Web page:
Hazards to Truck Drivers and other Workers while Loading and Unloading Trucks and Trailers
Loading and unloading materials, goods, and products from trucks are daily activities in many wood product and lumber businesses. These activities are also a regular and frequent source of workplace injuries and fatalities.
Some of the incidents that happened during truck loading and unloading are described here:
· An operations supervisor was assisting a forklift driver secure a load on a storage rack inside a trailer. The supervisor reached up and grabbed a piece of load to steady himself when the 500 lb. pallet of material shifted and fell on him.
· A truck driver was unloading a delivery of bundled lumber. He was standing beside the truck unfastening a securing strap when the bundle, which was improperly secured, fell off the truck and crushed him.
· Three workers were securing a load on the deck of a boom truck. The load came in contact with the levers of the boom crane, causing it to elevate and come into contact with an overhead high voltage power line. One worker was electrocuted. The other two received severe electrical shocks and were hospitalized
Most of these accidents may have been prevented. The purpose of this Fatal Facts is to alert individuals to the hazards of truck loading/unloading and to prevent future deaths or serious injuries when performing these jobs.
What you can do:
§ Restrict personnel on foot from the loading zone during operations.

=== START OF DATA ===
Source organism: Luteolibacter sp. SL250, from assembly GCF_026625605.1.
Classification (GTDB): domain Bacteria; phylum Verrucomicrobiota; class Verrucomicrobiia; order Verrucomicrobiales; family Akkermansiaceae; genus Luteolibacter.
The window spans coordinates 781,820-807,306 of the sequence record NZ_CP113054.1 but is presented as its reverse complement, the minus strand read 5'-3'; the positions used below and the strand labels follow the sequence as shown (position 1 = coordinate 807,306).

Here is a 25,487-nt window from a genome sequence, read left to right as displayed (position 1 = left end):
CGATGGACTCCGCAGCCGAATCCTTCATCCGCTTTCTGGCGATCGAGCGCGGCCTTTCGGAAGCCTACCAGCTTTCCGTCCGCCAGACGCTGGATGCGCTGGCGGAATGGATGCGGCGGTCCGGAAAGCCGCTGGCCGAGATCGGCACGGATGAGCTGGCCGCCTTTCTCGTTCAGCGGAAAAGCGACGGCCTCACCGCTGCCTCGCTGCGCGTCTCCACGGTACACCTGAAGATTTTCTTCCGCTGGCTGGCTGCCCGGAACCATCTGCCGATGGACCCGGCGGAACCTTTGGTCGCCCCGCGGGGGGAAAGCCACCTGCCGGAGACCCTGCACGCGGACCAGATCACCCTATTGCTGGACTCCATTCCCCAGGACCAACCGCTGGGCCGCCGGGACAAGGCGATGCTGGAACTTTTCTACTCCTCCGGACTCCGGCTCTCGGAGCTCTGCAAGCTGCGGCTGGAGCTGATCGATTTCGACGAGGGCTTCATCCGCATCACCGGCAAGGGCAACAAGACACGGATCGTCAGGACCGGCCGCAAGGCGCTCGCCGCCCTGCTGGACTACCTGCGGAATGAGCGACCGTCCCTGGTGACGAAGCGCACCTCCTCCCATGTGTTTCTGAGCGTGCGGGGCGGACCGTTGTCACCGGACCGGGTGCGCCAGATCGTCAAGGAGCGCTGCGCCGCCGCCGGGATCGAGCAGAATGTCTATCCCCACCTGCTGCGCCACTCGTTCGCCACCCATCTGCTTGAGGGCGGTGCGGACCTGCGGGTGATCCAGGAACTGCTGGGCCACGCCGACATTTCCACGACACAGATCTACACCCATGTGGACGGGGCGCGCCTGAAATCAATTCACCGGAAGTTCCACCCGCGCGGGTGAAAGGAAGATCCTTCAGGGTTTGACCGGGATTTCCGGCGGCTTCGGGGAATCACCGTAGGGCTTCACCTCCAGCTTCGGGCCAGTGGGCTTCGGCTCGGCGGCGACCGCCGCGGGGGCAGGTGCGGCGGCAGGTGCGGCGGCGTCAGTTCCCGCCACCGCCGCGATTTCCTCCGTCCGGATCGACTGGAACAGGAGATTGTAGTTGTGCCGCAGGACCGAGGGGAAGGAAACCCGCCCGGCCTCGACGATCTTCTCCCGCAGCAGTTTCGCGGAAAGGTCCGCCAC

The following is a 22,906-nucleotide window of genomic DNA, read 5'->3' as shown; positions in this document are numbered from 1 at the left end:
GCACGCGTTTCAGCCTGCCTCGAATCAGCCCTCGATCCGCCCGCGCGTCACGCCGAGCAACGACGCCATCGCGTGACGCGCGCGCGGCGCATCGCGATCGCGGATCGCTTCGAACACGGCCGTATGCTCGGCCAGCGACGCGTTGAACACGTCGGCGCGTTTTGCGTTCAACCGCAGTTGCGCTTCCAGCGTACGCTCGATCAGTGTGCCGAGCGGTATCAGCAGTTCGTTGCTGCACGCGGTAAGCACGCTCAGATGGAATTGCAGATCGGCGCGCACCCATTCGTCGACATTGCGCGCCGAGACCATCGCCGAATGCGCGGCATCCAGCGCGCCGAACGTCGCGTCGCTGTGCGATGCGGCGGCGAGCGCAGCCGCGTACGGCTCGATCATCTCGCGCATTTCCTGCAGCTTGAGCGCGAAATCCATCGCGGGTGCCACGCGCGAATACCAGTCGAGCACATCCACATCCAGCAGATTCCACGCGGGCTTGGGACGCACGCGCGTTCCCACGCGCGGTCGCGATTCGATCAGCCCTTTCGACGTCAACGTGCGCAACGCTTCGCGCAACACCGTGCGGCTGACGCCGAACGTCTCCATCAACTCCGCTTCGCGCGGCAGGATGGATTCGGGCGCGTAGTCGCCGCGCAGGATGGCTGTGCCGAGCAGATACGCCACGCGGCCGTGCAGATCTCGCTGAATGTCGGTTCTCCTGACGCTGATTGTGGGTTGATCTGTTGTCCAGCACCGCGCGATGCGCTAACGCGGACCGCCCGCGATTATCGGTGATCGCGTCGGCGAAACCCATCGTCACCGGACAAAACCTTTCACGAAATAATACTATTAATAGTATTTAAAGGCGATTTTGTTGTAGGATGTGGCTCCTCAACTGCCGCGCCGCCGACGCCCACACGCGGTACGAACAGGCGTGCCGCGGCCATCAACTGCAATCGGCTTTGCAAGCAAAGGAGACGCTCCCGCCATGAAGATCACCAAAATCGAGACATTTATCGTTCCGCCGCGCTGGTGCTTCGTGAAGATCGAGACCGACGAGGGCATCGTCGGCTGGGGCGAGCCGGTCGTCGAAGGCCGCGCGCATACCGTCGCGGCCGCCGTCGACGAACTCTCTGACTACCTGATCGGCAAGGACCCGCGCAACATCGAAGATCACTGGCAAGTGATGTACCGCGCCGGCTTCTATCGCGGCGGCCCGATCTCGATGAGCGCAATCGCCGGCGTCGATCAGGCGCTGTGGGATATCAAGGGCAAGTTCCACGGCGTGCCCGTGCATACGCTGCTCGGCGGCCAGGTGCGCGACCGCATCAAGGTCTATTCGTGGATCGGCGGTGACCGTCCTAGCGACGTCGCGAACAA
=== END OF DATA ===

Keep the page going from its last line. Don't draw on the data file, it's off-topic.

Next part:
§ Train loaders and drivers to identify hazards and apply safe work practices.
§ Secure loads on trucks, forklifts and cranes properly.
§ Establish procedures to assure workers are clear of trailers/wheels before moving
§ Protect all gaps and drop-offs on loading docks and lift gates.
§ Assure appropriate forklift and machinery equipment and training.
§ Never be downhill of a moving load.
§ Implement safer tarping equipment or procedures.
§ Use wheel chocks and other vehicle restraint devices
Tips for Employers:
Employers have a responsibility to ensure the safety of their trucks, drivers and other workers. Here are some suggestions for establishing safe work procedures.
1. Target your safety program to address these problems.
2. Establish safe procedures for all types of loading and unloading.
3. Train all workers involved in the operations or in the area of loading and unloading. Refresher training can help provide reinforcement.
4. Supervise workers and provide feedback for proper and improper procedures.
5. Maintain vehicles and equipment in safe operating condition. Failure of straps or anything securing a load can result in an incident.
6. Address “macho attitudes” or hasty work habits that may lead to unsafe conditions for people around trucks.
7. Encourage workers to report hazards encountered on the job.
By: Angelo T. Ganguzza, CIC